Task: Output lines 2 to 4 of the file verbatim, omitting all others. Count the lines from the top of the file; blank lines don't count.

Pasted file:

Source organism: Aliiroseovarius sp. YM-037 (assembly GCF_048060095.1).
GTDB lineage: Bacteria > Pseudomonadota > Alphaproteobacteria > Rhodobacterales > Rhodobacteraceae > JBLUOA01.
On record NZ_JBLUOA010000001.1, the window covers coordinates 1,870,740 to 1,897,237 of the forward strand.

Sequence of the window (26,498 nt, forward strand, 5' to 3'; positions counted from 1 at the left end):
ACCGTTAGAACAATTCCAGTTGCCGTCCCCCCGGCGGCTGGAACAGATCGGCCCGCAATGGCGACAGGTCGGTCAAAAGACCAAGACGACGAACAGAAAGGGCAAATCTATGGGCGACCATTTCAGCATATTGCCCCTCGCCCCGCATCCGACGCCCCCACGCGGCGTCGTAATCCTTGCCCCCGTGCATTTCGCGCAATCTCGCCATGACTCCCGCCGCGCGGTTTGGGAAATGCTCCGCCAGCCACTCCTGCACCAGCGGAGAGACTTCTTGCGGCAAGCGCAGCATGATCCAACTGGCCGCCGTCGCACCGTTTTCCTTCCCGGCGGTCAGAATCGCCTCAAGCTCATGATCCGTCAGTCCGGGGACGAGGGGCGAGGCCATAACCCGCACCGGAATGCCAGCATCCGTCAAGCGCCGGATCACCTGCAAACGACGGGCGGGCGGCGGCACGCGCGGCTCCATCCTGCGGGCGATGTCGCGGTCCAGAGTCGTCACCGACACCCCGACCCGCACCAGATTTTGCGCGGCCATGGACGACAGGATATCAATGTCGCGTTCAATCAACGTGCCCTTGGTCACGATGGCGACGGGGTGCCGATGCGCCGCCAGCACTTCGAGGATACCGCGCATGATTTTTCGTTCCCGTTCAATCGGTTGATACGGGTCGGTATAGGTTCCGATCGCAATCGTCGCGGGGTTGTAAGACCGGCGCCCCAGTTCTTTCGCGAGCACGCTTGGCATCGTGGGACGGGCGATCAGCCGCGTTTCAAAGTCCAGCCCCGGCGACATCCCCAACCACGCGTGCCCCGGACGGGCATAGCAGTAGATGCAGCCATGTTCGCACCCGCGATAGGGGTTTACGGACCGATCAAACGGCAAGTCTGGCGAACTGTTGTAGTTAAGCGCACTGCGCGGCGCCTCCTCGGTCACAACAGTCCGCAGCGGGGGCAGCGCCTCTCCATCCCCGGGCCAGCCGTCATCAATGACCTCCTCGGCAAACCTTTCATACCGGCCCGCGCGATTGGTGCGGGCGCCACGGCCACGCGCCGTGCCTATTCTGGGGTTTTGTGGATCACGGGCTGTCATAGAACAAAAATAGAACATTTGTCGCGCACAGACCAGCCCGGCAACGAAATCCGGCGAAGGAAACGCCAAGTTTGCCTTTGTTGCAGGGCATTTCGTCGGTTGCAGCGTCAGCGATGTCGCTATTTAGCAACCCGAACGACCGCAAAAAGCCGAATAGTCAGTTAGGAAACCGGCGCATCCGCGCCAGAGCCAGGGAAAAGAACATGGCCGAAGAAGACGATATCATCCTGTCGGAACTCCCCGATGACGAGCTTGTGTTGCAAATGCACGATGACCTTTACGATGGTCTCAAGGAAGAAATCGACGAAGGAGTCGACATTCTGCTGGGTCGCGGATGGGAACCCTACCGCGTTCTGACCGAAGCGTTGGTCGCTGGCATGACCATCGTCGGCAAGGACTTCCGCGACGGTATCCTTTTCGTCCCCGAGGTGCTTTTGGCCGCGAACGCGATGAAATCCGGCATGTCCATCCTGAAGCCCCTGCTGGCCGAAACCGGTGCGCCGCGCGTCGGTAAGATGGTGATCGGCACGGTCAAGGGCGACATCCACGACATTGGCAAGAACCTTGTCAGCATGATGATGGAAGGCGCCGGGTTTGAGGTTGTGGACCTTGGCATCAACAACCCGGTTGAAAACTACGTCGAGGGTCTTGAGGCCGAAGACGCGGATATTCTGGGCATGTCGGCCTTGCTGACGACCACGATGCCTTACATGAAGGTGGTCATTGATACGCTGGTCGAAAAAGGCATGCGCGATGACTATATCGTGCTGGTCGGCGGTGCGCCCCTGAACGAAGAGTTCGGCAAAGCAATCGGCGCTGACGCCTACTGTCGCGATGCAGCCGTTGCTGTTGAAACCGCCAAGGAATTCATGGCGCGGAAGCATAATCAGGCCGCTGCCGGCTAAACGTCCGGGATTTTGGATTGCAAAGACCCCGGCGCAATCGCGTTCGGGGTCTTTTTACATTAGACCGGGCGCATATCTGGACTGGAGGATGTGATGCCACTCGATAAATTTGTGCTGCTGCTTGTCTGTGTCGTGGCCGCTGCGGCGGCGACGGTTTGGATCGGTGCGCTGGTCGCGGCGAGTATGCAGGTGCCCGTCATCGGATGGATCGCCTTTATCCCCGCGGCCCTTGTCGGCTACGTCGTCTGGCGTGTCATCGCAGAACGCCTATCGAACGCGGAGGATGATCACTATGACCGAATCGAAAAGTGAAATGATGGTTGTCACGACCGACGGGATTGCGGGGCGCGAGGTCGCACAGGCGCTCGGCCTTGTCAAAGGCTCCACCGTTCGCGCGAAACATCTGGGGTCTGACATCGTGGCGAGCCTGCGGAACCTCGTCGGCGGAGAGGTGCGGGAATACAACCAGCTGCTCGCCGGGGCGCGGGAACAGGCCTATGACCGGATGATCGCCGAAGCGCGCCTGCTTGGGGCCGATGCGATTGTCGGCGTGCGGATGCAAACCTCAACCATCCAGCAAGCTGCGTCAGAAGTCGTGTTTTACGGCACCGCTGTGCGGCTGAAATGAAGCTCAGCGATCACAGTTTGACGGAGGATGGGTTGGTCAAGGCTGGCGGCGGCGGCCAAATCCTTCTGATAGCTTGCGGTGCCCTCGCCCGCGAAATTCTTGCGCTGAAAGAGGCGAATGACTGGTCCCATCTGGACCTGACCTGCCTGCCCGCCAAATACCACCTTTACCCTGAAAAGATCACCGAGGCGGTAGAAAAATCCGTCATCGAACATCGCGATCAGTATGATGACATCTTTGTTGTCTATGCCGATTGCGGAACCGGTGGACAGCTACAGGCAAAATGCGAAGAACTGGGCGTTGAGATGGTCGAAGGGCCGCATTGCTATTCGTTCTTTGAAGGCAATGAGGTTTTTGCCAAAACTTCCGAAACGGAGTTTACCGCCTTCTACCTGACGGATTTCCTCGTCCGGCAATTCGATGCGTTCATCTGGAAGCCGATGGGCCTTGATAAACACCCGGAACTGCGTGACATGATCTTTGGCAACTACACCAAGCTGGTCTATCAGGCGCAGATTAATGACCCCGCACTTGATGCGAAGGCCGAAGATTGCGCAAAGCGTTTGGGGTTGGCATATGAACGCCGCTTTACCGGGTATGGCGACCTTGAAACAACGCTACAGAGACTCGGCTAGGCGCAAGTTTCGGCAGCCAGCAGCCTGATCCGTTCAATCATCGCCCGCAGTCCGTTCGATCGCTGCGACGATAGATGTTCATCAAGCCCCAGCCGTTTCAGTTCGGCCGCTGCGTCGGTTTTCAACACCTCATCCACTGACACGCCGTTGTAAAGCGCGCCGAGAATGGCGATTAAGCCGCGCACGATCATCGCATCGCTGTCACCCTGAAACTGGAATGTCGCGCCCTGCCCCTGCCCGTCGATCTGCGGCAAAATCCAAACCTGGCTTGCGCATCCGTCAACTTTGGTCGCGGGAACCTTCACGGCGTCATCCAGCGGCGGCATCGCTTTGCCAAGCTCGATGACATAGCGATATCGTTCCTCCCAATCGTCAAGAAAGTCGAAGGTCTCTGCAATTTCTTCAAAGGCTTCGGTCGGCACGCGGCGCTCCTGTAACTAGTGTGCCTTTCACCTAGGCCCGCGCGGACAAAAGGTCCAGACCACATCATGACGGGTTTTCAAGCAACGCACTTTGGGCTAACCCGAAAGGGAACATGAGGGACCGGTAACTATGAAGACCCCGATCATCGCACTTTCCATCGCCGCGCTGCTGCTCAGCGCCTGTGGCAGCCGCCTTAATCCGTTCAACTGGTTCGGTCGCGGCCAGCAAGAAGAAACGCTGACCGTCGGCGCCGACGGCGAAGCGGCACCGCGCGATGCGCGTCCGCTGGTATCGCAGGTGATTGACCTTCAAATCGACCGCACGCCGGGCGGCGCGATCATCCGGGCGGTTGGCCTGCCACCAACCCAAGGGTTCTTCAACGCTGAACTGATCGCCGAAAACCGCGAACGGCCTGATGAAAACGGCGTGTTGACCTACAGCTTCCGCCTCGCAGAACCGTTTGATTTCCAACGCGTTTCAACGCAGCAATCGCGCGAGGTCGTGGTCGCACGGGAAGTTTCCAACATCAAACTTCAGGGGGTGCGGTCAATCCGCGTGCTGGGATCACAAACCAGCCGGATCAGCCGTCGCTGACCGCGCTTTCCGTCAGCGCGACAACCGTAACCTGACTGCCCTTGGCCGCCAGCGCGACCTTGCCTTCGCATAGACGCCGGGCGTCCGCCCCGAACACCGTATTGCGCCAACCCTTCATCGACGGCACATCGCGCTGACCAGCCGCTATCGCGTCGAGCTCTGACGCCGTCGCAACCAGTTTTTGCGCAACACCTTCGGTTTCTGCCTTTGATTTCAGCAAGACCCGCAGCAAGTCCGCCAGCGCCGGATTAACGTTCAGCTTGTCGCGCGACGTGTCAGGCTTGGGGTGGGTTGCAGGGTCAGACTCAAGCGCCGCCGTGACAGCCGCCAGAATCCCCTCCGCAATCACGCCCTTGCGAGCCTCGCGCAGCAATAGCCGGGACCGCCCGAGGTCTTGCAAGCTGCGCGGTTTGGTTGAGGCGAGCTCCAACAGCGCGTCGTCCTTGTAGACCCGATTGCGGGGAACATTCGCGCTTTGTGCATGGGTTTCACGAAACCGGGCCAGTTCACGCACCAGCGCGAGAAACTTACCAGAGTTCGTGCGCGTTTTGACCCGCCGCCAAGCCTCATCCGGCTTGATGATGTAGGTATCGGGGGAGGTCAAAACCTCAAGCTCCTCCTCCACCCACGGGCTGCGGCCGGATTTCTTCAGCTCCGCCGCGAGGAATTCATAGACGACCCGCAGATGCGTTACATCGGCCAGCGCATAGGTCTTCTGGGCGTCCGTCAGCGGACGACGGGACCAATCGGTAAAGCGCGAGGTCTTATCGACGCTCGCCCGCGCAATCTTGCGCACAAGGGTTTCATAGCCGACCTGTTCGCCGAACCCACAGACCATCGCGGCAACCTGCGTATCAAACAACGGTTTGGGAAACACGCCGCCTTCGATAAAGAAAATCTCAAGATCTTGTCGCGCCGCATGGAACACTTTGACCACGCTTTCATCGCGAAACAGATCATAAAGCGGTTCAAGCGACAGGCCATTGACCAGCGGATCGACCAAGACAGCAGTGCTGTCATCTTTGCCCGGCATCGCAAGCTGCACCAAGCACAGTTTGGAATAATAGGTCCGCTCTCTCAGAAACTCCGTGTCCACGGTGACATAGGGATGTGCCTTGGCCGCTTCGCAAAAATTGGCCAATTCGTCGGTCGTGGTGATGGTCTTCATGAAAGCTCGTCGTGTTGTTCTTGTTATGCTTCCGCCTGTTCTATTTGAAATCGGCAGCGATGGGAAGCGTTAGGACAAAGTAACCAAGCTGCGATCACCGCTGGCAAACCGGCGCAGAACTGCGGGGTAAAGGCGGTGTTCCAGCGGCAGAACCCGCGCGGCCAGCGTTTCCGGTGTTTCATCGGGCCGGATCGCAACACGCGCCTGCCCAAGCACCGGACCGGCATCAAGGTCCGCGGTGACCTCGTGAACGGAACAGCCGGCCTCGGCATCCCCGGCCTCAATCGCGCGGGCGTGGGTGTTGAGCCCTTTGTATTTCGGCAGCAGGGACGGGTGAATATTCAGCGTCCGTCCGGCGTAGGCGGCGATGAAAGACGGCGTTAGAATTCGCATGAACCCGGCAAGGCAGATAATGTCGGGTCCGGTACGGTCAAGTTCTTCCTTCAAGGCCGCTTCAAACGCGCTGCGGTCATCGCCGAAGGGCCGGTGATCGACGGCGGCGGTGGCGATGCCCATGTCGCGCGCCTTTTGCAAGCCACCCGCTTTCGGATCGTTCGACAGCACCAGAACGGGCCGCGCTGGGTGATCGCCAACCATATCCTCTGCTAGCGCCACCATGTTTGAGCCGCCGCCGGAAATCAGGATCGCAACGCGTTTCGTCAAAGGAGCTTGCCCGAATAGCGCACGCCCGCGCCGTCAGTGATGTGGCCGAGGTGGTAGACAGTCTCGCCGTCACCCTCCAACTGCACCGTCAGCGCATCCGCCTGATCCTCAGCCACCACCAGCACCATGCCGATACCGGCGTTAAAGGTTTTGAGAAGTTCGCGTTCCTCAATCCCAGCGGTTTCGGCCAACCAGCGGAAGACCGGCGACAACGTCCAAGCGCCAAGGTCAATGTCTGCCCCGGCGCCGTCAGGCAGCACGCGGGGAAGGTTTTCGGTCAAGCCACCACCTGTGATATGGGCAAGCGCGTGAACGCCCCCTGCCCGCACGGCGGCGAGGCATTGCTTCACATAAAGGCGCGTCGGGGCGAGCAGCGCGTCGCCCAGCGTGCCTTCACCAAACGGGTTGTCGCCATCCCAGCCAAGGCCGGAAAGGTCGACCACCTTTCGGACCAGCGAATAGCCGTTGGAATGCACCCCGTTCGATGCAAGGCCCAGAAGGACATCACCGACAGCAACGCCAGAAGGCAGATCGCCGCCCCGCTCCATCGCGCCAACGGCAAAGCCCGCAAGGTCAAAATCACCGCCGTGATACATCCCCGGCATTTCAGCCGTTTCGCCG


GTDB lineage: Bacteria > Pseudomonadota > Alphaproteobacteria > Rhodobacterales > Rhodobacteraceae > JBLUOA01.
On record NZ_JBLUOA010000001.1, the window covers coordinates 1,870,740 to 1,897,237 of the forward strand.

Sequence of the window (26,498 nt, forward strand, 5' to 3'; positions counted from 1 at the left end):